If you have need of high performance sting concatenation, then the string builder is probably the right way to go, however, there are ways to make the string builder more functional. Generally speaking, if you need mutability in a functional program, the appropriate way to do this is to create a functional wrapper for it. In F# this is typically expressed as a computation expression. There is an example of a string builder computation expression here.

Example Usage:

//Create a function which builds a string from an list of bytes
let bytes2hex (bytes : byte []) =
    string {
        for byte in bytes -> sprintf "%02x" byte
    } |> build

//builds a string from four strings
string {
        yield "one"
        yield "two"
        yield "three"
        yield "four"
    } |> build

Edit: I made a new implementation of the above computation expression and then ran a release version of Tomas' four solutions plus my computation expression and the computation expression I previously linked.

s1 elapsed Time: 128150 ms  //concatenation
s2 elapsed Time: 459 ms     //immutable list + String.concat
s3 elapsed Time: 354 ms     //lazy sequence and concatenating using StringBuilder & fold 
s4 elapsed Time: 39 ms      //imperative
s5 elapsed Time: 235 ms     //my computation expression
s6 elapsed Time: 334 ms     //the linked computation expression

Notice that s3 takes 9 times as long as the imperative while s5 only takes 6 times as long.

Here is my implementation of the string builder computation expression:

open System.Text

type StringBuilderUnion =
| Builder of StringBuilder
| StringItem of string

let build = function | Builder(x) -> string x | StringItem(x) -> string x

type StringBuilderCE () =
    member __.Yield (txt : string) = StringItem(txt)
    member __.Yield (c : char) = StringItem(c.ToString())
    member __.Combine(f,g) = Builder(match f,g with
                                     | Builder(F),   Builder(G)   ->F.Append(G.ToString())
                                     | Builder(F),   StringItem(G)->F.Append(G)
                                     | StringItem(F),Builder(G)   ->G.Insert(0, F)
                                     | StringItem(F),StringItem(G)->StringBuilder(F).Append(G))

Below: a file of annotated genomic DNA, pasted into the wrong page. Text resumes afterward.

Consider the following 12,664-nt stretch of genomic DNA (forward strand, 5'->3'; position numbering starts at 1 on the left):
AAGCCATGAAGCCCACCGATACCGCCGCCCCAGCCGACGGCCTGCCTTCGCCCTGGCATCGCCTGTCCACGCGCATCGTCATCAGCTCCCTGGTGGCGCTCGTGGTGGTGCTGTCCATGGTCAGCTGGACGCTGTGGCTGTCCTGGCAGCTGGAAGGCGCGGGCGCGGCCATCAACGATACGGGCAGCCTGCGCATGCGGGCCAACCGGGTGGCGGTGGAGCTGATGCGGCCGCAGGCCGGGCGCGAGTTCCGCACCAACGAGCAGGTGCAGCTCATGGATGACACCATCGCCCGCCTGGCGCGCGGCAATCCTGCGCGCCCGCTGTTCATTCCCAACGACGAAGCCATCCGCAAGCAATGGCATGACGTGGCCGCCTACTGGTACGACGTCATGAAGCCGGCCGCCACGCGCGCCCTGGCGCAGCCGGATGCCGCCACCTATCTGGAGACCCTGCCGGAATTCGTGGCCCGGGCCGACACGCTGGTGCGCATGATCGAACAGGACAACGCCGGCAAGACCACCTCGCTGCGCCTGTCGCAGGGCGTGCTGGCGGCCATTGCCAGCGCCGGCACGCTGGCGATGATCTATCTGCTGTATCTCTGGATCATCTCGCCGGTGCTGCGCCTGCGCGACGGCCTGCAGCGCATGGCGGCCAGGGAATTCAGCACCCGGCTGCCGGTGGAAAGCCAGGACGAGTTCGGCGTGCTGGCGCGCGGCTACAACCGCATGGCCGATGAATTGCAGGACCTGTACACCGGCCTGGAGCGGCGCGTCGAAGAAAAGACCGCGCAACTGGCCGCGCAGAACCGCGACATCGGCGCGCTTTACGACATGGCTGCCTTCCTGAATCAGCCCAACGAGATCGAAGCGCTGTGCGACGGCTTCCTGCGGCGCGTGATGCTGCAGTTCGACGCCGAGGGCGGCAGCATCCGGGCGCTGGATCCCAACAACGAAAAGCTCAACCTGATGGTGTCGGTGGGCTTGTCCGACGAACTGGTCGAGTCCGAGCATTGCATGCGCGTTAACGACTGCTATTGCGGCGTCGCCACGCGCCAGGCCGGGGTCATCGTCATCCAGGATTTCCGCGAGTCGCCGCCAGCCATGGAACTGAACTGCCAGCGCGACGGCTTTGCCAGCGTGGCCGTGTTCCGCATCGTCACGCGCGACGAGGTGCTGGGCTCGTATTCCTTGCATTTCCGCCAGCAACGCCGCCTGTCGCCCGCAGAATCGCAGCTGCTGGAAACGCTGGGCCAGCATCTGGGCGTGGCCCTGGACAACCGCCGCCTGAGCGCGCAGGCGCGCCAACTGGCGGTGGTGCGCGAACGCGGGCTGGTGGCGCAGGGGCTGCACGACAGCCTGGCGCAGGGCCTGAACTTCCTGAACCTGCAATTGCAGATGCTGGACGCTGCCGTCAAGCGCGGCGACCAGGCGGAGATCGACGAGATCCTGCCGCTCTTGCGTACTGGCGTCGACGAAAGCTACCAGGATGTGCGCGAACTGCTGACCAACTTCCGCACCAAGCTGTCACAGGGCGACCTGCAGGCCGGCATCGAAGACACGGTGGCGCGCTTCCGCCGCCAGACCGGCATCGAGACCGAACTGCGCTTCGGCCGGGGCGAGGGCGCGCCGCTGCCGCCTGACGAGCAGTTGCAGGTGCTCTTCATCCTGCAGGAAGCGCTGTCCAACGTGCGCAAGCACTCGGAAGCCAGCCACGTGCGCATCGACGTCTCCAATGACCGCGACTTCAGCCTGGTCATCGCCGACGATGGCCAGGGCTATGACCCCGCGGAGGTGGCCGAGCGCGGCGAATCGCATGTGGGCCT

member __.Delay f = f()
    member __.Zero () = StringItem("")
    member __.For (xs : 'a seq, f : 'a -> StringBuilderUnion) =
                    let sb = StringBuilder()
                    for item in xs do
                        match f item with
                        | StringItem(s)-> sb.Append(s)|>ignore
                        | Builder(b)-> sb.Append(b.ToString())|>ignore

let builder1 = new StringBuilderCE ()

Timer function (note that each test is run 100 times):

let duration f = 
    let timer = new System.Diagnostics.Stopwatch()
    for _ in 1..100 do
        f() |> ignore
    printfn "elapsed Time: %i ms" timer.ElapsedMilliseconds
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Just a special case of a Reader – Mauricio Scheffer Sep 3 '13 at 17:11
@MauricioScheffer On looking through the actual implementation, I think this is poor way to implement a string builder since it loses all of the performance benefits of the StringBuilder class. I'm looking at creating a version which has performance characteristics close to using a raw StringBuilder. – mydogisbox Sep 3 '13 at 17:25
The only performance hit is using sprintf, which is entirely optional. I don't see any other performance issue (talking about Reader) – Mauricio Scheffer Sep 3 '13 at 17:45
In doing a performance test of the above-mentioned computation expression, it performed similarly to the s3 example by Tomas, which is about a 5x performance decrease from the imperative solution. I imagine there is a way to improve that at least some. – mydogisbox Sep 3 '13 at 18:12
sb.Append(sb.ToString()) -> that doesn't sound right. – Mauricio Scheffer Sep 4 '13 at 17:52